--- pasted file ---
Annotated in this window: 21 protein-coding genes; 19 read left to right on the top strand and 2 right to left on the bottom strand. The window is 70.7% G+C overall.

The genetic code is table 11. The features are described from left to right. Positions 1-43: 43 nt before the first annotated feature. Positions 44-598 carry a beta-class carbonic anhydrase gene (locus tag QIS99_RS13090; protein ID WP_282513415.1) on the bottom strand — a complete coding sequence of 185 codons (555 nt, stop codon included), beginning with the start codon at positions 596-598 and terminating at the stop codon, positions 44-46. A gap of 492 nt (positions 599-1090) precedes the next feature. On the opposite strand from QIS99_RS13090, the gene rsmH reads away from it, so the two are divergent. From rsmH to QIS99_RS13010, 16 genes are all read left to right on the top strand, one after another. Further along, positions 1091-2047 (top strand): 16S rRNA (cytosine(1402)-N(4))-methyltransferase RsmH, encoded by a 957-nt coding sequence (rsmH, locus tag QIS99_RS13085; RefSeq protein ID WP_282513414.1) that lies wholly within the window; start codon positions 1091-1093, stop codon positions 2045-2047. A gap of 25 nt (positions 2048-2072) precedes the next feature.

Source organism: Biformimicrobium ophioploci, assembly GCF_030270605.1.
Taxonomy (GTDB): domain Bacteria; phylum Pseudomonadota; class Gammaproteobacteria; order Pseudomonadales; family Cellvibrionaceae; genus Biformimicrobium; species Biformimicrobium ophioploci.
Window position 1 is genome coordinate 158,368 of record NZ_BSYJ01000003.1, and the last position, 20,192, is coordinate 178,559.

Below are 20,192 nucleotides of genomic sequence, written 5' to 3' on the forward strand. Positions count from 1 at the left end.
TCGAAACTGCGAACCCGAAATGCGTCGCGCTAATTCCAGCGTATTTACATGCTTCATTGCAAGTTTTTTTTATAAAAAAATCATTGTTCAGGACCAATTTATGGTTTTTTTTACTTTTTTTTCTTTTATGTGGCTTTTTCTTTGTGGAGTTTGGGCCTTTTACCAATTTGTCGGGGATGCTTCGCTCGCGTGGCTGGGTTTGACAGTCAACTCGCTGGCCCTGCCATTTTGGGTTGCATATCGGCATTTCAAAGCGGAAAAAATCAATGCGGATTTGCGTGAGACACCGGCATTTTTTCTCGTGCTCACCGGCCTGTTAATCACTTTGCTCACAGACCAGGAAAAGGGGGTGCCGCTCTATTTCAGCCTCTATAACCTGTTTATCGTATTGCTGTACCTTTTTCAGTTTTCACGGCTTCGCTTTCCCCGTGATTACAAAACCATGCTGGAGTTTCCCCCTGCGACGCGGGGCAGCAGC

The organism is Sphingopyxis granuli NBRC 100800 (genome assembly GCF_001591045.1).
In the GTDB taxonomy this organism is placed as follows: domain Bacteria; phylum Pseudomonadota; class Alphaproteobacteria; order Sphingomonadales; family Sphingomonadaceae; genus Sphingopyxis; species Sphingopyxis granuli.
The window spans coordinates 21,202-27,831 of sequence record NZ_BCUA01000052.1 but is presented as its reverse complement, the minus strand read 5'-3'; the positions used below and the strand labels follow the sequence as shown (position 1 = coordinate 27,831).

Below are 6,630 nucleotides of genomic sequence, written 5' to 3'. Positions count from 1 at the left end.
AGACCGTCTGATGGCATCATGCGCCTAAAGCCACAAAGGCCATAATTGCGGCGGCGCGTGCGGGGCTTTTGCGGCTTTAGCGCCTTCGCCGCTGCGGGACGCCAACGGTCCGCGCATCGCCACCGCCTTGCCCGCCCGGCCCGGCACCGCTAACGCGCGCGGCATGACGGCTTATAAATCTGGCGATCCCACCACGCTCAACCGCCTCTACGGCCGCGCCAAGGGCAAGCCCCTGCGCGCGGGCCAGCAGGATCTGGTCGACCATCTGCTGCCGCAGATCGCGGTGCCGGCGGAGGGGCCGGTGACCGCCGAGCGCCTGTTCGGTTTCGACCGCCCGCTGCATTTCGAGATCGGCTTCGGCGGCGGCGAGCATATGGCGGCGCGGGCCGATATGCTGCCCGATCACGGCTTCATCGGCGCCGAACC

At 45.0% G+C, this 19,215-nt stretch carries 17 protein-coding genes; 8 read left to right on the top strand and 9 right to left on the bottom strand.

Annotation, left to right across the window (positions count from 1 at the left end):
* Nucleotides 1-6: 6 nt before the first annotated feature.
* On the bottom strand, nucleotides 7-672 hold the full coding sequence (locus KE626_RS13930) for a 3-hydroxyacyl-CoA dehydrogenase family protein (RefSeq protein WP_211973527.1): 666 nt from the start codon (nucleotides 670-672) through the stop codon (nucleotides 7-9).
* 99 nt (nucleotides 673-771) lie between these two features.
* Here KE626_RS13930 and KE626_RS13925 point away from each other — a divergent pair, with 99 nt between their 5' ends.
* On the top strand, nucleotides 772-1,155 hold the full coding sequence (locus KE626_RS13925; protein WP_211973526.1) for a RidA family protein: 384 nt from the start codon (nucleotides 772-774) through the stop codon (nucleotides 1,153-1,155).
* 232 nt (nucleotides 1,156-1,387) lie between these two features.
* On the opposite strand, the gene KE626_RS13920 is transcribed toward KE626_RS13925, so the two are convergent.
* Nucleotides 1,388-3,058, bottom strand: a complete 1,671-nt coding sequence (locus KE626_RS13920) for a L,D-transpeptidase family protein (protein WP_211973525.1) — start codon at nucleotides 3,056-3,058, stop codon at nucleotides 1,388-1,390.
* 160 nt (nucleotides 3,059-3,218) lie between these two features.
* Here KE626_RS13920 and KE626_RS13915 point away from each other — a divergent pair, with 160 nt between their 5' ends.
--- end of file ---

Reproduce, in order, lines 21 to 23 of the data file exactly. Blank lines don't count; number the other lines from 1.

* On the opposite strand, the gene KE626_RS13920 is transcribed toward KE626_RS13925, so the two are convergent.
* Nucleotides 1,388-3,058, bottom strand: a complete 1,671-nt coding sequence (locus KE626_RS13920) for a L,D-transpeptidase family protein (protein WP_211973525.1) — start codon at nucleotides 3,056-3,058, stop codon at nucleotides 1,388-1,390.
* 160 nt (nucleotides 3,059-3,218) lie between these two features.